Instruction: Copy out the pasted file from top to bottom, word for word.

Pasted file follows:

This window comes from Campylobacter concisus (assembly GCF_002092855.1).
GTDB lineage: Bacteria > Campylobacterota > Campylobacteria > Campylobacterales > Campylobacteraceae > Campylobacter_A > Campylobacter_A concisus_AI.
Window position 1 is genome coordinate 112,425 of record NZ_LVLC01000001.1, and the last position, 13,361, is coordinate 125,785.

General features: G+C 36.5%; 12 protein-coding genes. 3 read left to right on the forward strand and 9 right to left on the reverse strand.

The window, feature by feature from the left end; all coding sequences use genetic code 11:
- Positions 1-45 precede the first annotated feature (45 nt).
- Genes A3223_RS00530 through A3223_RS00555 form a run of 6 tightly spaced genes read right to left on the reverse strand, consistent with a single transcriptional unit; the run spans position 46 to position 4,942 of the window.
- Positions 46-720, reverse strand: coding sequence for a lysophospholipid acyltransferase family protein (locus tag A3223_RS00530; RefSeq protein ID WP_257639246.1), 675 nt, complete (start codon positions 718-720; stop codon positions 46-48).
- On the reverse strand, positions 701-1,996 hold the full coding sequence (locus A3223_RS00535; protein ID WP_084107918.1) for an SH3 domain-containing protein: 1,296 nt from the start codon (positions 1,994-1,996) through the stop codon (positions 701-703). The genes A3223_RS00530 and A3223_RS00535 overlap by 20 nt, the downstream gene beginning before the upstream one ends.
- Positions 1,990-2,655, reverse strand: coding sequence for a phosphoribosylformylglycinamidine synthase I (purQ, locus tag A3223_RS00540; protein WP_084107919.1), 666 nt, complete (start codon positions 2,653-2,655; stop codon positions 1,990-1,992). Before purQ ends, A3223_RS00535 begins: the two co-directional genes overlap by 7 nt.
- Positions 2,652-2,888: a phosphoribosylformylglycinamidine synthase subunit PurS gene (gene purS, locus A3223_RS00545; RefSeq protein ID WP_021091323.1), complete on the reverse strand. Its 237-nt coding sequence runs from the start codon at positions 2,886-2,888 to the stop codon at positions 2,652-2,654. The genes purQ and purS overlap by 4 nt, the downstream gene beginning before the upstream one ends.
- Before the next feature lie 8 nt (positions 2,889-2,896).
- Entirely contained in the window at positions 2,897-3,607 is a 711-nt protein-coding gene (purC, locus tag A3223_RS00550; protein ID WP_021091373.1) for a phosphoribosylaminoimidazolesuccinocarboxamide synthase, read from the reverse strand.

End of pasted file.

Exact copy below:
This window comes from Campylobacter concisus (assembly GCF_002092855.1).
GTDB lineage: Bacteria > Campylobacterota > Campylobacteria > Campylobacterales > Campylobacteraceae > Campylobacter_A > Campylobacter_A concisus_AI.
Window position 1 is genome coordinate 112,425 of record NZ_LVLC01000001.1, and the last position, 13,361, is coordinate 125,785.

General features: G+C 36.5%; 12 protein-coding genes. 3 read left to right on the forward strand and 9 right to left on the reverse strand.

The window, feature by feature from the left end; all coding sequences use genetic code 11:
- Positions 1-45 precede the first annotated feature (45 nt).
- Genes A3223_RS00530 through A3223_RS00555 form a run of 6 tightly spaced genes read right to left on the reverse strand, consistent with a single transcriptional unit; the run spans position 46 to position 4,942 of the window.
- Positions 46-720, reverse strand: coding sequence for a lysophospholipid acyltransferase family protein (locus tag A3223_RS00530; RefSeq protein ID WP_257639246.1), 675 nt, complete (start codon positions 718-720; stop codon positions 46-48).
- On the reverse strand, positions 701-1,996 hold the full coding sequence (locus A3223_RS00535; protein ID WP_084107918.1) for an SH3 domain-containing protein: 1,296 nt from the start codon (positions 1,994-1,996) through the stop codon (positions 701-703). The genes A3223_RS00530 and A3223_RS00535 overlap by 20 nt, the downstream gene beginning before the upstream one ends.
- Positions 1,990-2,655, reverse strand: coding sequence for a phosphoribosylformylglycinamidine synthase I (purQ, locus tag A3223_RS00540; protein WP_084107919.1), 666 nt, complete (start codon positions 2,653-2,655; stop codon positions 1,990-1,992). Before purQ ends, A3223_RS00535 begins: the two co-directional genes overlap by 7 nt.
- Positions 2,652-2,888: a phosphoribosylformylglycinamidine synthase subunit PurS gene (gene purS, locus A3223_RS00545; RefSeq protein ID WP_021091323.1), complete on the reverse strand. Its 237-nt coding sequence runs from the start codon at positions 2,886-2,888 to the stop codon at positions 2,652-2,654. The genes purQ and purS overlap by 4 nt, the downstream gene beginning before the upstream one ends.
- Before the next feature lie 8 nt (positions 2,889-2,896).
- Entirely contained in the window at positions 2,897-3,607 is a 711-nt protein-coding gene (purC, locus tag A3223_RS00550; protein ID WP_021091373.1) for a phosphoribosylaminoimidazolesuccinocarboxamide synthase, read from the reverse strand.